In interviews recorded for a new podcast, “While We were Sleeping,” host Francesca Emanuele investigates overlooked cases of state violence and the human stories behind them. Two new interviews offer useful context for the October 18 general elections just carried out in Bolivia.
In the first, Emanuele interviews Jhocelin Caspa, an Indigenous Aymara woman from Bolivia. Caspa is a witness to the Senkata Massacre, which occurred November 19, 2019. Her first-hand chronology addresses the events of the massacre that occurred just days after Bolivian president Evo Morales was forced to resign. Caspa was on a bus arriving at Senkata, in El Alto, Bolivia, when military forces stopped the vehicle, forcing everyone to get off. From 11 a.m. to 7 p.m., she fled the military through the streets of her city, running for her life. Along the way, she witnessed numerous acts of brutality perpetrated by the Bolivian military. According to the investigations of the Inter-American Commission of Human rights, the death toll was nine people, but Caspa questions this number and believes many more people were killed that day.
“In the middle of the highway, they had lined up the caskets of all of the fallen. There were approximately eight to 10 bodies, and those were just the bodies whose family members allowed for them to be shown. There are a lot of bodies that haven’t had their public wakes because their families have not wanted to politicize their deaths and so they arrange private wakes.”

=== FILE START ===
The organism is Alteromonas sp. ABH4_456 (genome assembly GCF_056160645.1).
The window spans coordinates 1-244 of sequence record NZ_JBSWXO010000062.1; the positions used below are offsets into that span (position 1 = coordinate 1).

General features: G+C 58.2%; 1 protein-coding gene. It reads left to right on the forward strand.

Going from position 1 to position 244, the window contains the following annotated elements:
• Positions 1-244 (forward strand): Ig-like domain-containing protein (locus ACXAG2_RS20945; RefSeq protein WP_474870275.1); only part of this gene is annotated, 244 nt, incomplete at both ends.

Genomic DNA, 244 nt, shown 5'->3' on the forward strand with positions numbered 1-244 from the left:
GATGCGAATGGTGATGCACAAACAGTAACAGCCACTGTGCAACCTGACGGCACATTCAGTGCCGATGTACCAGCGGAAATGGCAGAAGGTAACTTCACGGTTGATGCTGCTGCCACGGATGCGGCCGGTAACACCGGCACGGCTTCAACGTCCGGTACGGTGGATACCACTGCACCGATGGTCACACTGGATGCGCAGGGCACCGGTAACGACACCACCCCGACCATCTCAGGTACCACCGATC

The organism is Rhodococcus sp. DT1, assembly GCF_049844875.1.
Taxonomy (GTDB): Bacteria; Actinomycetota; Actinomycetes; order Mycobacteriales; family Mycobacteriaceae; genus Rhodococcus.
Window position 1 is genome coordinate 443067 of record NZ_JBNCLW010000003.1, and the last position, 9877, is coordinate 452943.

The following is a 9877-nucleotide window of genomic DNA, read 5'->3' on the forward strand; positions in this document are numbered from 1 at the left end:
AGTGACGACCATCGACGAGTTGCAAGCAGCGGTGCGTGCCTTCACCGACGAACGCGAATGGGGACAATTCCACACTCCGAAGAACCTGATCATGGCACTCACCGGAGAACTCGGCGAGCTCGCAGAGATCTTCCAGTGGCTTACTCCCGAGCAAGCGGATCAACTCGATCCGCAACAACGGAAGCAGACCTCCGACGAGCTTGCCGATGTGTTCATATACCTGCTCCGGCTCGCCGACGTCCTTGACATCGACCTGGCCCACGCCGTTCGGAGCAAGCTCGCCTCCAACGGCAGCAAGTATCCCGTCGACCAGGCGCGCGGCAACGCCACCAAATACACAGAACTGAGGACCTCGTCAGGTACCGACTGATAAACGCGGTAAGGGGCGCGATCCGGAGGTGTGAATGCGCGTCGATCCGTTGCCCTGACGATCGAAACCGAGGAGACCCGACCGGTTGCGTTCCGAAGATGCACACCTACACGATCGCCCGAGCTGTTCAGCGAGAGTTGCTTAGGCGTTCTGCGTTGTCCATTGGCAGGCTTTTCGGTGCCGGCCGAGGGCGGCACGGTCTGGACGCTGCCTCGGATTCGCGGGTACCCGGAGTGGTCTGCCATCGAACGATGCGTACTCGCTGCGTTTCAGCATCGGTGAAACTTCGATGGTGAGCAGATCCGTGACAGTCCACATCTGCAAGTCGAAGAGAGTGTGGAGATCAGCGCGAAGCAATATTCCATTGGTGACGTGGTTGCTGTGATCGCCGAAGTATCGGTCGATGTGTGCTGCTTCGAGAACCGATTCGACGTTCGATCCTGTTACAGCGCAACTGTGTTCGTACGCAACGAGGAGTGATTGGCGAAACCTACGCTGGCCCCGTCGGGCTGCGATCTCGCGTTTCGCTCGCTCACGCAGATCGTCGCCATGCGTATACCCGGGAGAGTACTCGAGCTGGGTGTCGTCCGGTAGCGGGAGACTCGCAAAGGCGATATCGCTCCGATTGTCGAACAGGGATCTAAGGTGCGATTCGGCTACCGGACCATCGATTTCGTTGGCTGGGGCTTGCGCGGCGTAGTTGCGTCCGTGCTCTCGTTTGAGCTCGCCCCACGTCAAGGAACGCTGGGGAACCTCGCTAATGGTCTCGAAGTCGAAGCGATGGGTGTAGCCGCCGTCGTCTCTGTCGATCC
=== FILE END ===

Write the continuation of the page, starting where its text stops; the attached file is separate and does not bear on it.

“The days after the massacre, there were people who said that their children had disappeared, that they couldn’t find their spouses, that they had been on their way to work but it seems like they got caught in the clash and they never arrived.”
Caspa endures the constant repression that her community and other predominantly Indigenous communities have experienced under the interim government of Jeanine Añez.
The second interview is with CEPR Research Associate Jake Johnston, who provides a broader perspective around the events that led to the forced resignation of Evo Morales: the unfounded allegations of electoral fraud by the Organization of American States and the geopolitical context, including the role of the United States in supporting the coup and the interim government. Johnston analyzes the changes in domestic and foreign policy that have occurred during the past 11 months in Bolivia.
“Since the coup there is this real consolidation of a far right in Bolivia that has used unelected power and it’s no surprise that the communities that have had the worst impacts from that are largely Indigenous communities or areas with high support for Evo Morales and its MAS party.”